22 September 2009 | hakof
A brilliant depiction of East Germany's final years
"The Architects" is a brilliant depiction of life in the final years of East Germany's existence. Intellectuals who are on the verge of middle age are stagnating professionally and suffocating intellectually. They can't talk freely; they can't think freely. They have a burning desire to reform and to improve their little socialist country, but obstacles are everywhere. An older, inflexible generation holds on while paying mere lip-service to youth, progress, and innovation. What will happen? Is change possible?
At 38 years of age, Daniel Brenner is a no-longer-young architect looking for his first big break. One of his former professors decides to help him out and introduces Daniel to an older architect who is now a city-planning administrator and Communist Party official. Daniel is asked to put together a team of "young" architects to enter a competition to design a town center. A team of handpicked architects whom he knew in his college days, they propose a center complete with a post office, grocery story, restaurants, cinema, theater, bowling alley, art gallery, and monuments, all situated in architecture that is innovative for East Germany. It signals a fresh start and a new responsiveness.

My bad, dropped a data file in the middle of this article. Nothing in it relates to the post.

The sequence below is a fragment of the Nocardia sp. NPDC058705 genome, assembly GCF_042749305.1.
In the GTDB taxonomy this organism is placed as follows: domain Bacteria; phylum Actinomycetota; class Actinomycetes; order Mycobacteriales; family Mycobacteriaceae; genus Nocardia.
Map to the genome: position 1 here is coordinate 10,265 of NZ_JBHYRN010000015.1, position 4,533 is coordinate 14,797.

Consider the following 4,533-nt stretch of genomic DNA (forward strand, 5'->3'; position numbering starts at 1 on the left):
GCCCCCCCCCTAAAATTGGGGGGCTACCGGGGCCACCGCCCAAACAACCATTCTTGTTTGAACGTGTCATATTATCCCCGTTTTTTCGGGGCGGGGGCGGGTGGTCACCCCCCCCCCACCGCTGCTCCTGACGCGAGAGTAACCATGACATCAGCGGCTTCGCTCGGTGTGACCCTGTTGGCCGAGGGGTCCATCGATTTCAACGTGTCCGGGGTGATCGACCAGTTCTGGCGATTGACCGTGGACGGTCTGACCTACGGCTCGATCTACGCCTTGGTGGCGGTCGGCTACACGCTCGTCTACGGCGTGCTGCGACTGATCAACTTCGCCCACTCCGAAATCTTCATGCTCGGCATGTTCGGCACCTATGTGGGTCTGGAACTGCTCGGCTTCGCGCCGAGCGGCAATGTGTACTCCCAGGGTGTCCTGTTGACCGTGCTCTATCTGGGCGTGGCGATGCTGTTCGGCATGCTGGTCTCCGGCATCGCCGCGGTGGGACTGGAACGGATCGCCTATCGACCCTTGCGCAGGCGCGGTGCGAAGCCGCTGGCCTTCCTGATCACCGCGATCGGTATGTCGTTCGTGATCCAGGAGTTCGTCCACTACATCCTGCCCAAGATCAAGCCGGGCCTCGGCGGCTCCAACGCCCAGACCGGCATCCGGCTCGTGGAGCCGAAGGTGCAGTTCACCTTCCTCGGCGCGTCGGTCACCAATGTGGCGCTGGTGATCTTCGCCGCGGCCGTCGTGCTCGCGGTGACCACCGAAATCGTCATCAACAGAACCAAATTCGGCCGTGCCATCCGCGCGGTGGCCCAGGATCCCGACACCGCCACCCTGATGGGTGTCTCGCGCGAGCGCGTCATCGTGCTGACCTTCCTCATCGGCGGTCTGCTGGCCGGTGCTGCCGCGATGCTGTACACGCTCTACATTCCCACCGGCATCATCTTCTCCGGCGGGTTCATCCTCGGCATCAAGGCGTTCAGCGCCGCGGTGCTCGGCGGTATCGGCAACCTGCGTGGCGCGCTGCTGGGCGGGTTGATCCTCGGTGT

But here is where Daniel's problems begin. The very officials who appointed him are resistant to change. The proposal is too expensive, too difficult to build, too innovative, too intellectually honest, too everything. Daniel tries to win them over, but can he make a difference? Meanwhile, members of his team are losing faith in him and in the system. Even worse, as he gives everything to push for the proposal, his personal life is falling apart around him. His wife is bored with the monotony of life in East Germany and resentful about the lost chances in her life. Will Daniel have any achievements in his life, or will he be a professional failure, divorced, and trapped in country that doesn't want his input?
This movie was filmed in and around East Berlin in 1989 and 1990. The scenery is stark and accurate. This movie had the bad fortune to be released as East Germany was falling apart and reunification was underway. Audiences no longer cared to dwell on how stultifying East Germany had been. They wanted to look forward. But 20+ years later, this film is a moving and accurate depiction of what life was like for ordinary, educated people slowly being crushed by The System.